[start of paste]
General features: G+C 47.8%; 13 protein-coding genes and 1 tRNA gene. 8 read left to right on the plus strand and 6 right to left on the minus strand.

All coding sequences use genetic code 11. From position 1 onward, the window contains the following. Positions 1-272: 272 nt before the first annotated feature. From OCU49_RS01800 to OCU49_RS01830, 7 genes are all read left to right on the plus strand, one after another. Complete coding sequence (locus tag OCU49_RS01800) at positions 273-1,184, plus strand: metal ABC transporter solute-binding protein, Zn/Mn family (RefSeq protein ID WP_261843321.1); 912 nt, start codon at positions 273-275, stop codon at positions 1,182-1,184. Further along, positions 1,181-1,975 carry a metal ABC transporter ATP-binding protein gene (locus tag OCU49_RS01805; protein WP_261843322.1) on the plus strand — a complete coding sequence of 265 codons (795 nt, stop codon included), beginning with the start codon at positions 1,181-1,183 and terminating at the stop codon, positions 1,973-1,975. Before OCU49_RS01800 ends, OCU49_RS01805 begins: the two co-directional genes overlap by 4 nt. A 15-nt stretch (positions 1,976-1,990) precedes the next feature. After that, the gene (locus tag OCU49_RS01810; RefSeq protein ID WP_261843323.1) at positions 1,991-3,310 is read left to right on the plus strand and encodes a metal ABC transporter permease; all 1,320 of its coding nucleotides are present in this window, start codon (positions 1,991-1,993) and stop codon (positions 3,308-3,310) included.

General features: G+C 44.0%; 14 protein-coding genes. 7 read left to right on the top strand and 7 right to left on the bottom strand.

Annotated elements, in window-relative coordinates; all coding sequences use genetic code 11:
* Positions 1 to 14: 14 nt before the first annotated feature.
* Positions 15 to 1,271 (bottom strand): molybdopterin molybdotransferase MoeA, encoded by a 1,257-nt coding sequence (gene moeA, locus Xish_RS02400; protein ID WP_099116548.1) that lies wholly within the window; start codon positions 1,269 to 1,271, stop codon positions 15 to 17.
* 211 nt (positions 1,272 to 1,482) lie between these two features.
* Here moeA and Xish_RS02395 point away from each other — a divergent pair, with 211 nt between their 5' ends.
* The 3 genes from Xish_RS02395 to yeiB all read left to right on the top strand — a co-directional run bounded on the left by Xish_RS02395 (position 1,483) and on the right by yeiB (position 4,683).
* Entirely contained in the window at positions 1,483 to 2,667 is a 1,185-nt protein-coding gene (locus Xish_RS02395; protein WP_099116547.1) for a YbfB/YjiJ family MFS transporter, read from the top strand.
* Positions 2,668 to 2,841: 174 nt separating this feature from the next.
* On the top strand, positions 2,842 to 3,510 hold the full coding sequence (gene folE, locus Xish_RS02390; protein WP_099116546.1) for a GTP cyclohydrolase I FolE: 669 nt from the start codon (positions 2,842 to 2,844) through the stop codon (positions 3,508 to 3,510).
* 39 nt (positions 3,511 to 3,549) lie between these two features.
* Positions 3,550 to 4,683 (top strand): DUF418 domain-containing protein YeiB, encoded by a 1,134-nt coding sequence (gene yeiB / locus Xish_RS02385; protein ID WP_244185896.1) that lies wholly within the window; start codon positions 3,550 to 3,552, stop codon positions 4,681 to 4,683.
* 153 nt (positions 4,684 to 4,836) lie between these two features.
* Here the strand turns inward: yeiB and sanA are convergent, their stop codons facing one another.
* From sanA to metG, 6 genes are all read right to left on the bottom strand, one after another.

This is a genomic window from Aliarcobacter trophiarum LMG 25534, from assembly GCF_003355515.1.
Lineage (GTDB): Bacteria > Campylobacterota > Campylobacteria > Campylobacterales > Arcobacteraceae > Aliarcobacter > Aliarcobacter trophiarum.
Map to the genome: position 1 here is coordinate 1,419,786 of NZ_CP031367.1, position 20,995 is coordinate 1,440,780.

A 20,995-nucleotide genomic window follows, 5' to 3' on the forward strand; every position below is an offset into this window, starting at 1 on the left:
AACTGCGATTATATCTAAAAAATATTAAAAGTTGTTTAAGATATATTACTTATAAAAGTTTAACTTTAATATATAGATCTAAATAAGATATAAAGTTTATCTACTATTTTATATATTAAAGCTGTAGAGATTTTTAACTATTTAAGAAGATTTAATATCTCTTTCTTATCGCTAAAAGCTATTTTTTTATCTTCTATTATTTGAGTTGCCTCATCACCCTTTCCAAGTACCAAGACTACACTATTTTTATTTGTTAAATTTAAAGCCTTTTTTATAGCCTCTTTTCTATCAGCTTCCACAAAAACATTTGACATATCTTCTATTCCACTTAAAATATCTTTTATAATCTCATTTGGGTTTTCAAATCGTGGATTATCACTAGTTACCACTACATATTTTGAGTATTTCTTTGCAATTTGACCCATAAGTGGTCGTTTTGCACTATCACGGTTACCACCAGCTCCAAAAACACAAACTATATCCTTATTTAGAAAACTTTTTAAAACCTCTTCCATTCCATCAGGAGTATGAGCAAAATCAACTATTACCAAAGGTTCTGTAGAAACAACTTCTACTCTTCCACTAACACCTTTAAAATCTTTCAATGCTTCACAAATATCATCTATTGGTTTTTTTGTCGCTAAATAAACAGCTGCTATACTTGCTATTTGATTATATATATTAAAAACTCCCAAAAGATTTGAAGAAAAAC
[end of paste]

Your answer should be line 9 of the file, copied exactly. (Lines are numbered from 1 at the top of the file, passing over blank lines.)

* The 3 genes from Xish_RS02395 to yeiB all read left to right on the top strand — a co-directional run bounded on the left by Xish_RS02395 (position 1,483) and on the right by yeiB (position 4,683).